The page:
Stocks rise...Slower growth could affect Fed plans...Microsoft shows off 8.1

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Associated Press

Posted on June 26, 2013 at 3:00 PM

Updated Wednesday, Jun 26 at 3:00 PM

NEW YORK (AP) — Stocks are climbing for the second day in a row as lower bond yields ease worries that higher interest rates could upset the economy. Traders bought bonds and yields fell after the government reported that the U.S. economy grew at a significantly slower rate than previously thought in the first three months this year.

WASHINGTON (AP) — The government's downward revision of first-quarter growth could affect the Federal Reserve's plan to start scaling back its bond-buying program later this year. The Commerce Department said today that the gross domestic product grew at an annual rate of 1.8 percent in the first three months of the year, down from last month's estimate of 2.4 percent. One analyst says the Fed won't scale back the stimulus program based on the kind of numbers that were reported today.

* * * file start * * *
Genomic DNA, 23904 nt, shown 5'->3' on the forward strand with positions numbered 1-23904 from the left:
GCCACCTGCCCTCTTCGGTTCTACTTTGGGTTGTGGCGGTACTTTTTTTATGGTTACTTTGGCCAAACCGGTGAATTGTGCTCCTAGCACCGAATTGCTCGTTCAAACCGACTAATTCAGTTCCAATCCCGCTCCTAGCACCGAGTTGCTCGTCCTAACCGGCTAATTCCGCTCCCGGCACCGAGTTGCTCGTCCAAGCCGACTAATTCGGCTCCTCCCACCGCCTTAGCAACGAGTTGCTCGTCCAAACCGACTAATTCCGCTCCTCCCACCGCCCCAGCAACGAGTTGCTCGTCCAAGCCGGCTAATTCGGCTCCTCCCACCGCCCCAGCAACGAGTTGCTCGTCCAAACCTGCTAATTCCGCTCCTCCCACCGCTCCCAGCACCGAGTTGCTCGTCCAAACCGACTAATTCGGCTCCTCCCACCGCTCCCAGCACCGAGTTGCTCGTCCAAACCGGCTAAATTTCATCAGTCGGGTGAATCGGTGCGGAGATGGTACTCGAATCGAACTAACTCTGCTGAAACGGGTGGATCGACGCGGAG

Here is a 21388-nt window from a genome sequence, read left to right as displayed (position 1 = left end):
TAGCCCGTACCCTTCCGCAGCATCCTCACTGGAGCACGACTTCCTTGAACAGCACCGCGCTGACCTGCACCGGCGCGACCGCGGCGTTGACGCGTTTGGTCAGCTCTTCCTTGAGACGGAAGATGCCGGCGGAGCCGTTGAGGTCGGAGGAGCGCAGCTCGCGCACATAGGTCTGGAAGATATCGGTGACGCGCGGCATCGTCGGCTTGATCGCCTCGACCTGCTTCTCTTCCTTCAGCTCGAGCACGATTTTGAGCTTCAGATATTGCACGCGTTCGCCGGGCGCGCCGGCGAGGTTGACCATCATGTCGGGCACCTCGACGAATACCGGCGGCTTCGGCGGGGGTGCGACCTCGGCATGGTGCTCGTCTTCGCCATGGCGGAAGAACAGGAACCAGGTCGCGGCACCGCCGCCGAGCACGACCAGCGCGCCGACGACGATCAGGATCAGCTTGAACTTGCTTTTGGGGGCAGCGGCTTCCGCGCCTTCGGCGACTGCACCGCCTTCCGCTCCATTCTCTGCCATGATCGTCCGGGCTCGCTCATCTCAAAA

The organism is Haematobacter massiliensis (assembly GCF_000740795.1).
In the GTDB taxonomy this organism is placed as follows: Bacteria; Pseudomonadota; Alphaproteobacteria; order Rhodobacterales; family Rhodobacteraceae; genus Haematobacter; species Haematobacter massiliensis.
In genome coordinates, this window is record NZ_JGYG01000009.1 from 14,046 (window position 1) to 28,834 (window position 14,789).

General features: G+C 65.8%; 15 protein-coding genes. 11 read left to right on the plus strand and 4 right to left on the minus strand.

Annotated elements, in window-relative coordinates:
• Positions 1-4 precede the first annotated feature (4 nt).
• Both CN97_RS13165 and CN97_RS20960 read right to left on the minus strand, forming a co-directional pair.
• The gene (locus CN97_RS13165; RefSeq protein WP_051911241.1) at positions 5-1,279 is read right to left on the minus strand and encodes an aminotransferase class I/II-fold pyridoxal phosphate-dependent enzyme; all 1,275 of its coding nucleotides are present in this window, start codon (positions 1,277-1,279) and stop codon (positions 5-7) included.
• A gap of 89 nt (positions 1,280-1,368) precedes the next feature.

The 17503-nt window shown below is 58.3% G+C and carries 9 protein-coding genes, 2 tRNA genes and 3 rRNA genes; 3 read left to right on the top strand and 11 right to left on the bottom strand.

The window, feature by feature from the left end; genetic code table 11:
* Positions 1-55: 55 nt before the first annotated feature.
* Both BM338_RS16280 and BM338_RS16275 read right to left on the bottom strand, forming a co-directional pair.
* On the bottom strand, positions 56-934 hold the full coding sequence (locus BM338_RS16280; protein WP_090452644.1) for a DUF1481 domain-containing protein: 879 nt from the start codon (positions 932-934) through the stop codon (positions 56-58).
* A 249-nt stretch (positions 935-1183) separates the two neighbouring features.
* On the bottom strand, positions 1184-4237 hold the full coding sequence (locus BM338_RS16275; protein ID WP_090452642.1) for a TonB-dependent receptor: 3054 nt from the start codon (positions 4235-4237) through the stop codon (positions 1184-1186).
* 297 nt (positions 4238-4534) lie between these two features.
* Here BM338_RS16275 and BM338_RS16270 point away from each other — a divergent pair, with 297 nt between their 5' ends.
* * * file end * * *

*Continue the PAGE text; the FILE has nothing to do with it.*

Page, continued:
PARIS (AP) — European Central Bank head Mario Draghi (DRAHG'-ee) says the bank has "done as much as it can" to stabilize Europe's troubled economy and now it's up to national governments to reform their economies. He says the bank stands ready to act but governments need to do all they can to increase potential growth and make their economies more competitive. He urged politicians to streamline excessive labor market regulations that result in high levels of youth unemployment.

WASHINGTON (AP) — Senate Democratic Leader Harry Reid says a bipartisan agreement being offered on student loan interest rates is not an acceptable deal. A spokesman says Reid cannot support a proposed compromise that would peg student loans' interest rates to the financial markets. The proposal would set higher interest rates in future years if the economy improves, but would allow students to avoid a July 1 rate hike on new loans.

SAN FRANCISCO (AP) — Microsoft is using a three-day conference this week to give people a peek into Windows 8.1. The free update is meant to address some of the gripes people have with the latest version of the company's flagship operating system that was released in October. Many of the new features have been shown off already, but the conference in San Francisco gives the company a chance to explain some of the reasoning behind the update to Microsoft partners and other technology developers.

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